‘All people shall have the right to gather peacefully and without armaments,’ according to
Article 19 (1)(B) of the Indian Constitution. This means that Indian citizens have the freedom to meet and organize public gatherings or even processions at their leisure.
However, under clause 3 of Article 19 of the Constitution of India, the state may limit this right to assemble in the sake of India’s sovereignty and integrity or public order.
As a result, a relevant authority can ban the conduct of a public meeting if they believe it is necessary for safeguarding public peace and tranquility.
A raucous crowd can end up causing injury to people, property, or public order.
‘Unlawful Assembly’ is the phrase for such an unruly gathering.
In Moti Das v. State of Bihar, it was held that “an assembly, which was lawful to begin with, became unlawful the moment one of the members called on the other members to assault the victim and his associates, and in response to his invitation, all of the members of the assembly began to chase the victim while he was running.”
Under section 141 of the Indian Penal Code, 1860, a ‘unlawful assembly’ is defined as a gathering of five or more people with the common goal of committing an omission or offence.
- There must be an assembly of five persons
- The assembly must have a common object
Unless it is inspired by an illegal common object, the law does not deem a simple gathering of men, no matter how large, to be criminal.
“The word ‘object’ denotes the purpose or design to do a thing targeted at,” the court declared in Sheikh Yusuf v. Emperor, adding that “the object must be ‘common’ to the members who comprise the assembly.”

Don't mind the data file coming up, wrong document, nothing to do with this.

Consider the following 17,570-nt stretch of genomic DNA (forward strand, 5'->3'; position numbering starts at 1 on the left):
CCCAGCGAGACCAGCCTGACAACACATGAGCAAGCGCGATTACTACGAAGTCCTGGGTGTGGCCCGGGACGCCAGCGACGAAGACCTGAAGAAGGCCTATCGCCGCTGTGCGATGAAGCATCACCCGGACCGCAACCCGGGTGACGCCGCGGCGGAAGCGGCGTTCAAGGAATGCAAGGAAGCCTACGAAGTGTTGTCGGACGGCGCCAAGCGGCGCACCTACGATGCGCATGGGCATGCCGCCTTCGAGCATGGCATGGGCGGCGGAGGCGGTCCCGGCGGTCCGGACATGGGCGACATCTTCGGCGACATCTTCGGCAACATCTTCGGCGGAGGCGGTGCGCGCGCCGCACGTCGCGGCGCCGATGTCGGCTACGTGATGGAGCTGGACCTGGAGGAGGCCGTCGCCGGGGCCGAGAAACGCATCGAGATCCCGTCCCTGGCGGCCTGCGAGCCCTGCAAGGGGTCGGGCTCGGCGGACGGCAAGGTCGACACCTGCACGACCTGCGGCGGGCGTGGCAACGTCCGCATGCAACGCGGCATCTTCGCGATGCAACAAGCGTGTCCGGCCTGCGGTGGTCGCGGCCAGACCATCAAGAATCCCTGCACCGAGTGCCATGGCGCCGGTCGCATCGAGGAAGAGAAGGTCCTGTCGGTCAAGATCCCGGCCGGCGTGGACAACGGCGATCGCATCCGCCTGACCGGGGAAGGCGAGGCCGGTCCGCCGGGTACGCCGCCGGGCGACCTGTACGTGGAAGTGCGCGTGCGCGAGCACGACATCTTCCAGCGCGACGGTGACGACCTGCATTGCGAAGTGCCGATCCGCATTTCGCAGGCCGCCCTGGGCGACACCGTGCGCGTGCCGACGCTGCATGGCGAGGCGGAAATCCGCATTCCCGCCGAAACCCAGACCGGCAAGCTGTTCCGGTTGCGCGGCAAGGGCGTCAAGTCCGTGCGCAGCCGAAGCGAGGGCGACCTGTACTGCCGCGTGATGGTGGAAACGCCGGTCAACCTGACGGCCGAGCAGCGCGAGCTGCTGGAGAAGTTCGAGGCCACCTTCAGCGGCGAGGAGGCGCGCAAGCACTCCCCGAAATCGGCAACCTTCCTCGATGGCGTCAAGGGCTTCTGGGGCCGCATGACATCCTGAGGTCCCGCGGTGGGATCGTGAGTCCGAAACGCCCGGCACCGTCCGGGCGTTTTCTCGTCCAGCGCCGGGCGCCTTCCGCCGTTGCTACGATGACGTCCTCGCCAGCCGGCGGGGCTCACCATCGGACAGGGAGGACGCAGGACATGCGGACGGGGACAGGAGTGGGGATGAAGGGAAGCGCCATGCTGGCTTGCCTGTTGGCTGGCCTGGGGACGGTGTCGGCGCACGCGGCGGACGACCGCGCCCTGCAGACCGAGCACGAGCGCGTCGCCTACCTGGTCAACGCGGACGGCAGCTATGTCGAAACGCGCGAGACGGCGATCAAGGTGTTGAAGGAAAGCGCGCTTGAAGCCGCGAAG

3. A Common Object is one that is owned and shared by all or at least five members of the assembly.
- The common object must be to commit one of the five illegal objects specified in the section, which includes-
- To use criminal force to intimidate the government.
- To oppose the enforcement of a law or legal process.
- To commit a crime.
- possession or dispossession of any property by force
- To compel someone to do something they don’t want to do.
i) Under Section 143 of the I.P.C., anyone who is a member of an unlawful assembly is punishable by imprisonment of any sort for a time up to six months, a fine, or both.
ii) Anyone who participates in an unlawful assembly while equipped with a lethal weapon that is likely to cause death is subject to a two-year sentence, a fine, or both under Section 144 of the IPC.
iii) Under Section 145 of the I.P.C., anyone who joins or continues to participate in an unlawful assembly after being directed to disperse faces a penalty of two years in prison, a fine, or both.
iv) When an unlawful assembly commits an offence, every member of that unlawful assembly who knew such an offence was likely to be committed is guilty of that offence under Section 149 of the I.P.C. And be punished for the same amount of time as the offence.
As a result, section 144 is only to be utilized in an emergency to prevent a riot or to maintain public order; otherwise, an unlawful assembly that causes a public nuisance is dealt with under section 133 of the Code of Criminal Procedure, 1973.
I have always been against Glorifying Over Work and therefore, in the year 2021, I have decided to launch this campaign “Balancing Life”and talk about this wrong practice, that we have been following since last few years. I will be talking to and interviewing around 1 lakh people in the coming 2021 and publish their interview regarding their opinion on glamourising Over Work.
If you are interested in participating in the same, do let me know.
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